Whether you know the series as Project Zero or Fatal Frame, the previously Wii U exclusive which released in 2014 has always been a divisive entry. Now, this fifth instalment in the franchise has received a remaster, releasing on multiple formats. Has time been kinder to this dormant series than the many ghosts you will need to defeat?
Project Zero as the series is now known outside of Japan is a horror game where to defeat ghosts you need to take pictures of them with a special camera known as the Camera Obscura. Maiden of Black Water marks the series’ return to Xbox for the first time in over 15 years. The last release on Xbox was Fatal Frame II: Crimson Butterfly, widely considered one of the scariest games of all time. My hopes were high.
Project Zero: Maiden of Black Water paints a foreboding picture from the moment you start up the game. Much of the story is focused around the fictional Mt. Hikami, a strange place where people tend to go to commit suicide. Many of the residents that live near the mountain possess a unique ability that helps them track a particular person down that has been lost on the mountain. This ability, known as shadow reading, is essentially a way to follow the correct path to progress the story. You will spend much of the game on Mt. Hikami, visiting the same locations multiple times to find additional clues.
There are three playable protagonists: Miu Hinasaki who disappears at the beginning of the game, Yuri Kozukata, a fledgling shadow reader and Ren Hojo who is researching the mountain itself for a book. Complete the game and a fourth character becomes playable, Ayane from the Dead or Alive series. Ayane has popped up in several other KOEI TECMO games such as Ninja Gaiden and Dynasty Warriors over time, so her appearance in Maiden of Black Water shouldn’t be read too much into.
Both Yuri and Ren have access to the Camera Obscura and will use it frequently in their respective chapters. Ghosts will attack them, and you need to take pictures of them to dispel them for good. An initial tutorial with Yuri will show you how to effectively use the camera, but it does bombard you with information very quickly. You will likely learn effective mechanics through using the camera so don’t worry if the first tutorial seems daunting.
The most effective method of damaging the ghosts is waiting to take a picture just as they are attacking you. The frame of the shot will glow red if you time it correctly; congratulations you have achieved a Fatal Frame! These attacks leave the ghosts vulnerable for a short period of time to fire more shots from the camera.
At first, these ghostly attacks can be unnerving. Over time, they get very repetitive. The basic premise of taking photos is learnt within the first 30 minutes of the game and you then spend the next 12 hours doing pretty much the same thing. It is exacerbated by the fact you spend a lot of time wandering the same locations doing the same thing for the whole time. Early on in the game Yuri will go looking for a girl called Fuyuhi who has disappeared on the mountain and her friend Haruka is worried about her. The next time we play as Yuri, she is then exploring the same mountain locations but is now looking for Haruka. In literally the next chapter, Ren retraces Yuri’s steps to visit the same locations for a different reason. The initial premise of the story offers a lot of intrigue but there is simply far too much padding to get to any meaningful plot points.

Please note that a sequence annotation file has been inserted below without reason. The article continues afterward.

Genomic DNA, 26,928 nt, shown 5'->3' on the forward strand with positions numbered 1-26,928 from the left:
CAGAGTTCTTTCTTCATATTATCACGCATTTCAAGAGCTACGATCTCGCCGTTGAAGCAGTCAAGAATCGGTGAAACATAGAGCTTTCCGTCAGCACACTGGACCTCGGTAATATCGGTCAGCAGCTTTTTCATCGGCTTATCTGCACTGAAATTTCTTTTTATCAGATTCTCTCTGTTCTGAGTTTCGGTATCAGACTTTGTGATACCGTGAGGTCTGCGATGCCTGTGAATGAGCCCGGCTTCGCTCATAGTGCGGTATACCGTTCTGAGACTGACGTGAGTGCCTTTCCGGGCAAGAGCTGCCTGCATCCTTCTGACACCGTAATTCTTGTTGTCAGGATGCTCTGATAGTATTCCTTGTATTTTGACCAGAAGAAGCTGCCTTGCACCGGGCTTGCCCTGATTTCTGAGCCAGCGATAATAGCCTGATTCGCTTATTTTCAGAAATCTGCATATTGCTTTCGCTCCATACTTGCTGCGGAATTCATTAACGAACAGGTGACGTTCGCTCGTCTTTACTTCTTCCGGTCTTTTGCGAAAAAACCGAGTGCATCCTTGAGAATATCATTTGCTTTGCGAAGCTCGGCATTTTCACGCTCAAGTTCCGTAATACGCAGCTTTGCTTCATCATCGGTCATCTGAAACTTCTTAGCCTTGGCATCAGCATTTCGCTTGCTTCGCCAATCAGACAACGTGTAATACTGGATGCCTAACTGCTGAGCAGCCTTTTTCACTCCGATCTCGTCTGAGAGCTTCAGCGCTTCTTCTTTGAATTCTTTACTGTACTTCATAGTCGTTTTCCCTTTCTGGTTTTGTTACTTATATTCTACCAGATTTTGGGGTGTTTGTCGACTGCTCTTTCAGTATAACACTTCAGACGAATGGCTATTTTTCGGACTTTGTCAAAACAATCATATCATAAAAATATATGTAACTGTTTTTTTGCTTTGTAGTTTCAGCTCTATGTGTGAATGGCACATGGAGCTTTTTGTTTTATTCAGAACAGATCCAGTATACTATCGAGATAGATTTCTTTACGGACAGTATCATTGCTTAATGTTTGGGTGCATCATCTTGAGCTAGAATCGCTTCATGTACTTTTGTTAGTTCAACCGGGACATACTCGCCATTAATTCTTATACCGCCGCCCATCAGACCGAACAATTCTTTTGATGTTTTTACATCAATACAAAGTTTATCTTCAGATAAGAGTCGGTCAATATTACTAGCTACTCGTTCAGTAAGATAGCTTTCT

Maiden of Black Water also misses a trick with its overly sexualised alternative costumes for the characters. Water plays a huge part in the overall plot; when it rains, or you have been wading through the wet stuff, you are more susceptible to attacks from ghosts. My thinking therefore was that I will unlock Yuri’s swimsuit outfit to combat the effects of the water. In reality, it is just an outfit to show off a bit more flesh with no actual gameplay benefits.
Poor Ren here gets a raw deal: The two female protagonists have a combined total of 19 different outfits to unlock through various methods. Ren, the male protagonist, has four.
But the biggest crime that Project Zero: Maiden of Black Water commits is that it isn’t even that scary. You quickly learn the tropes of what makes the game tick so any scares it throws at you are expected very early on. Any tension when in combat is lost through the sheer repetition of it. Even the ghost hands that will occasionally grab you as you reach for an object become tiresome rather than trepidatious.
This remaster is supposed to act like a celebration and a reinvention of the franchise. Visuals have been significantly improved, there are those additional costumes mentioned earlier and a new photo mode that is quite in-depth. You can add the various ghosts you’ve encountered into these photos – complete with what can only be described as excessive boob jiggle when positioning them – in a variety of poses to create your ultimate photos. It is a nice feature, but it is the only major new addition to the original. There is a 20th anniversary digital artbook and extra costumes also to celebrate the franchise, but this is an extra £12.99.
A divisive entry remains as divisive as ever; Project Zero: Maiden of Black Water on Xbox offers a highly intriguing premise but is let down by a plot that progresses at a snail’s pace. You spend a lot of time in-game wading through water and this serves as a perfect metaphor for how playing the game feels. There is too much repetition in the location and the combat; you have pretty much seen everything there is to it by the end of the second chapter. You still have 11 more to go by this point, and that is excluding the interludes. For such a promising premise, it is impressive how quickly the game falls flat.
Uncover the secrets and the horrors of Mt. Hikami in Project Zero: Maiden of Black Water on Xbox